Israeli-Ukrainian soldier captured by pro-Russian forces - Luhansk militia

The Israeli Foreign Ministry is aware of the situation and taking measures accordingly.

 Israeli-Ukrainian prisoner of War,  Vladimir Kozlovsky, in a video released by the Luhansk Republic Military (photo credit: Screenshot/Luhansk Republic Military)
Israeli-Ukrainian prisoner of War, Vladimir Kozlovsky, in a video released by the Luhansk Republic Military
(photo credit: Screenshot/Luhansk Republic Military)

An Israeli citizen serving in the Ukrainian military has been taken captive by the pro-Russian separatist Luhansk Republic Army, according to a statement shared in the Luhansk Republic Military (LNR) telegram channel.

“I met with the Israeli consulate, they gave me a certificate so that I could leave the country and they [Ukrainian authorities] detained me at the border,” Vladimir Kozlovsky, 40, who was born in Ukraine, said in the video of how he was drafted into the Ukrainian military. Ukrainian male citizens 18-60 are prohibited from leaving the country with some exceptions, as they may be conscripted.

The Israeli Foreign Ministry told The Jerusalem Post that it is aware of the situation and taking the necessary measures accordingly.

"We had a weapon but we did not know how to use it...They did not train us to fight and sent us to the battlefield."

Vladimir Kozlovsky

Prisoner of war video

In the video shared by the LNR, Kozlovsky displayed his Israeli ID card, which was issued in 2010. According to Ynet’s translation, Kozlovsky has a wife and child, and has been living in Ukraine for several years.

Kozlovsky was reportedly serving in eastern Luhansk as a soldier in the intelligence corps, participating in the transportation of soldiers to a position when caught in a heavy artillery barrage and captured by the Russian military.

Video of Israeli-Ukrainian captive Vladimir Kozlovsky

“We had a weapon, but we did not know how to use it... They did not train us to fight and sent us to the battlefield,” Kozlovsky said, according to a Ynet translation. “They also did not tell us that we were going to fight. We thought we would stay in western Ukraine until we reached the Luhansk region. We were thrown like cannon fodder.”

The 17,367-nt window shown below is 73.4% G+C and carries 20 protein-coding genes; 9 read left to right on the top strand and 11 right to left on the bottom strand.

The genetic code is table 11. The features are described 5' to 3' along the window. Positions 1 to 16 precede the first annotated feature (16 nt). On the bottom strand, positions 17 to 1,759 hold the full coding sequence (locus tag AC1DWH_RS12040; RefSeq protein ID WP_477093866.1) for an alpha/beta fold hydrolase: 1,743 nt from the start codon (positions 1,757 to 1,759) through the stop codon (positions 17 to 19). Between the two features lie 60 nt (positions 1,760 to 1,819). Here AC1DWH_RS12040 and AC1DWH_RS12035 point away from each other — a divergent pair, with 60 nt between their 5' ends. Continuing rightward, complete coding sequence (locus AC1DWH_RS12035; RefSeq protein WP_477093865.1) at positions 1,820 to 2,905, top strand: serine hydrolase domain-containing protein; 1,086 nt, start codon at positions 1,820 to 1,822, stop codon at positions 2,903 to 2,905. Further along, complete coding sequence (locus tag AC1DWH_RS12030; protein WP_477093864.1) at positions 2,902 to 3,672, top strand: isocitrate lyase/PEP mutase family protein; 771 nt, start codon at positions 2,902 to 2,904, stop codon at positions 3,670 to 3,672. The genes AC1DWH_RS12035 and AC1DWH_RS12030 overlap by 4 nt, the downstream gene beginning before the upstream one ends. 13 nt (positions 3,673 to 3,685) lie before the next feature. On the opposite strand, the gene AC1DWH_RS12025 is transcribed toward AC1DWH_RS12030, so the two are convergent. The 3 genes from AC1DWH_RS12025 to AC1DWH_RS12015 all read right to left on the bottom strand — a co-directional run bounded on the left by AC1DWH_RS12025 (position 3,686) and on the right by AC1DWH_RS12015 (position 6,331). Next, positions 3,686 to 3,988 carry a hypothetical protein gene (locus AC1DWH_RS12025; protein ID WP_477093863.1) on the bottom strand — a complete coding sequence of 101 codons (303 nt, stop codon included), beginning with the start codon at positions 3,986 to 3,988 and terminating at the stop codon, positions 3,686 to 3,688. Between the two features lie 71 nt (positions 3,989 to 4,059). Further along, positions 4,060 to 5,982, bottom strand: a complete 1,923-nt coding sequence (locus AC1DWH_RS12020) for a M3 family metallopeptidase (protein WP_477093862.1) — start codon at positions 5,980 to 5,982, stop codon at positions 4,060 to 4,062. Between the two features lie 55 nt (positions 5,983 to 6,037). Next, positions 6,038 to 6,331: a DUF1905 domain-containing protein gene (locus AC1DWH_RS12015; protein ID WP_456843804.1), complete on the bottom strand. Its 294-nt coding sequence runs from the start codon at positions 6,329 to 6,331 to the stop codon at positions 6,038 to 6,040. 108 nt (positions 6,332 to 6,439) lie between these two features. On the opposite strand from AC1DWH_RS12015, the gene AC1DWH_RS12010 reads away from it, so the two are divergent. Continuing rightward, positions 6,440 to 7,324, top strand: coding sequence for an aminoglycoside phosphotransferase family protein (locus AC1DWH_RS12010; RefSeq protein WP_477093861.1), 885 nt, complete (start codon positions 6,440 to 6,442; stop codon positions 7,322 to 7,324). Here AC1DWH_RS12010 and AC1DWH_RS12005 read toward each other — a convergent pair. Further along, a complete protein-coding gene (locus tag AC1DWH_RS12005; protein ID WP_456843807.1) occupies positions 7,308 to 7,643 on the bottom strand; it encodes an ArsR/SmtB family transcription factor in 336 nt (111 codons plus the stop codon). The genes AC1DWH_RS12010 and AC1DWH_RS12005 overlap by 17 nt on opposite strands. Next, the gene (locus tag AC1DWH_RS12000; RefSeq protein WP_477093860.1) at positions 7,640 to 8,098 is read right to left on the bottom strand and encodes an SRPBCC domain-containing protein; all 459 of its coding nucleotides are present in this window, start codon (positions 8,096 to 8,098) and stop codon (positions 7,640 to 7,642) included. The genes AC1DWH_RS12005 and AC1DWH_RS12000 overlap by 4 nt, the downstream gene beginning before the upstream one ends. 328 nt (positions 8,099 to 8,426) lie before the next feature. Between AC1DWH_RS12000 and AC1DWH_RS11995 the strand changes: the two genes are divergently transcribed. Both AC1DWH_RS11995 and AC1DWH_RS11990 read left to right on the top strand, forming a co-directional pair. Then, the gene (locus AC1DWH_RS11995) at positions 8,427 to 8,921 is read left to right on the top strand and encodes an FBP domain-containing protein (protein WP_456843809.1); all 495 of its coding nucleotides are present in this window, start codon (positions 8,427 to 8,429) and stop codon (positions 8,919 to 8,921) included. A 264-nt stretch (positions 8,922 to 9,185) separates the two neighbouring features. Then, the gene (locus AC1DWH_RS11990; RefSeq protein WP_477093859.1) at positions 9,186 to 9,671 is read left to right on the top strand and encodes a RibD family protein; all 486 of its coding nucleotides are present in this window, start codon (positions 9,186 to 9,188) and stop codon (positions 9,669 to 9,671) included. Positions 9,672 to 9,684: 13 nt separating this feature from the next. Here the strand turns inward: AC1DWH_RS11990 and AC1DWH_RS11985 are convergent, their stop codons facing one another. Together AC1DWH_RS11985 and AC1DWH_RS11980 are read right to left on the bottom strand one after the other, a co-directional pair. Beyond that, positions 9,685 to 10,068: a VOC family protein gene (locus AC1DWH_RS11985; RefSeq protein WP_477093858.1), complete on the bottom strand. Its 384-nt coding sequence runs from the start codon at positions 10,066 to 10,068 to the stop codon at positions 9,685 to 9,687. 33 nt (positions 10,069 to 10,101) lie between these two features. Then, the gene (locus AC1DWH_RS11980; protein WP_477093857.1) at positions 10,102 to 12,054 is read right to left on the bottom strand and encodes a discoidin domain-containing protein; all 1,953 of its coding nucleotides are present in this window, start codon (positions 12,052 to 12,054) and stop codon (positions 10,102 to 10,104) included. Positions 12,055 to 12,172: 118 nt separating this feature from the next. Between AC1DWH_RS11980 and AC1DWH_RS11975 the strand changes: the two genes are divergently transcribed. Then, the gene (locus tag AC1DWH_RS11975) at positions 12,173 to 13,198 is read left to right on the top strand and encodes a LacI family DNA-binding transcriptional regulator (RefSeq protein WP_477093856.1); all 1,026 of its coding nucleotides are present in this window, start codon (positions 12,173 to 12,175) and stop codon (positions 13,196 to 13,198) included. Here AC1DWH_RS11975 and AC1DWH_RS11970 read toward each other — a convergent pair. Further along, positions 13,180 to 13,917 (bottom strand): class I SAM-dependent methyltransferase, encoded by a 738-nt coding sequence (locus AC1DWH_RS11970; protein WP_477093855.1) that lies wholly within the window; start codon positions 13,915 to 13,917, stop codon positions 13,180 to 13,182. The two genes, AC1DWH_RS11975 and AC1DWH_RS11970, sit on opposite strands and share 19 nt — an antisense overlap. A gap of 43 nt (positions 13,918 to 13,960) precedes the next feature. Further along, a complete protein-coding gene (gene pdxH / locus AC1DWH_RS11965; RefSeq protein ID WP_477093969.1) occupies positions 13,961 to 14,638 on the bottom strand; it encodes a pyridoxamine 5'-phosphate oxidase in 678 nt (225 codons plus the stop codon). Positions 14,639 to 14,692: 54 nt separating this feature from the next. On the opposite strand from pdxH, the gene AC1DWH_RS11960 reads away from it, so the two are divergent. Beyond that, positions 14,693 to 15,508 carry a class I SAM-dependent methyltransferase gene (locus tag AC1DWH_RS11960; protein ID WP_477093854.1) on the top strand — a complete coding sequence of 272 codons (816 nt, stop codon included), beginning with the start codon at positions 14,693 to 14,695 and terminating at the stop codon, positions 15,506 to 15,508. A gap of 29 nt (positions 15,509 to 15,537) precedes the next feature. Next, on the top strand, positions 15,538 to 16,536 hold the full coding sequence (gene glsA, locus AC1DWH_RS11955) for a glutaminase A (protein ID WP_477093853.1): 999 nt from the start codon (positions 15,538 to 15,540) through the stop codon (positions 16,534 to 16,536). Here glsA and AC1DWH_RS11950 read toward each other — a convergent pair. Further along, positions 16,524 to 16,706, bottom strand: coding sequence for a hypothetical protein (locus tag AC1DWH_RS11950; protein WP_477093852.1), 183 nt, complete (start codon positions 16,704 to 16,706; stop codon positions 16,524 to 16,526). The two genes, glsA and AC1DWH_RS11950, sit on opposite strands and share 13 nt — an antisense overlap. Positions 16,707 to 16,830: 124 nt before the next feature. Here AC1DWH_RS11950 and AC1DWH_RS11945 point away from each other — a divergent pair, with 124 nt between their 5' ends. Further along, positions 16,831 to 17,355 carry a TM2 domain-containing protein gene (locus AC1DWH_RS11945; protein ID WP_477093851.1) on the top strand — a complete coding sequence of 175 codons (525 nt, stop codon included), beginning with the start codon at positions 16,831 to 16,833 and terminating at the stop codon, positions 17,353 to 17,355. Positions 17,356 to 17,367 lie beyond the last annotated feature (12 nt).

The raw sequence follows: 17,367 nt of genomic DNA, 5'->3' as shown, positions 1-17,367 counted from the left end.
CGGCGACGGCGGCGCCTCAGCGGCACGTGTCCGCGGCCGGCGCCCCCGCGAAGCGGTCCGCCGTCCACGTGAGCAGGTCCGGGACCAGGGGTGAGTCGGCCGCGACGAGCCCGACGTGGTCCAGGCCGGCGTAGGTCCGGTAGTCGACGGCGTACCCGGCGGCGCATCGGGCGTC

“We received messages from the Russians that it was better for us to surrender,” he said. “We soldiers also talked about it before, but the commanders tried to prevent these conversations. We were told, if you surrender, you will be tortured to death. It is better not to surrender alive.”

Both Ukraine and Russia have been criticized by the International Committee of the Red Cross for releasing footage of prisoners of war for propaganda purposes. In these videos, the captives may make statements under duress or coercion.

Along with the video, the LNR shared instructions on how Ukrainians can leave the military and surrender.

Israelis in the Russia-Ukraine War

As the war between Russia and Ukraine has progressed, reports of Israeli citizens fighting with the Ukrainian military against Russia have surfaced.

In April, a video of what appeared to be pro-Ukrainian Israeli fighters began to circulate on social media. It wasn’t revealed in the video if they were foreign fighters or if they had Ukrainian citizenship.

“We want to thank all the Jews that are helping us,” said an alleged Israeli, who spoke in Hebrew. “We’re here for the Ukrainians and for the entire nation whose lives are endangered, we’re helping them, we’re all here together doing good work.”

In May, Russian Foreign Ministry spokeswoman Maria Zakharova claimed that “Israeli mercenaries” were “fighting shoulder-to-shoulder with the Azov militants,” likely referencing the video. Russia refers to foreign fighters as mercenaries in its official statements and does not recognize them as legitimate combatants.

Kozlovsky is not the first Israeli-Ukrainian detained by Russia. In early March, a merchant sailor with Israeli and Ukrainian citizenship had been detained by the Russian Navy in the Black Sea as his ship was sailing for Romania.

The Israeli Foreign Ministry and the Israeli embassy in Moscow sent official letters to its Russian counterparts and held talks with them after hearing of the arrest.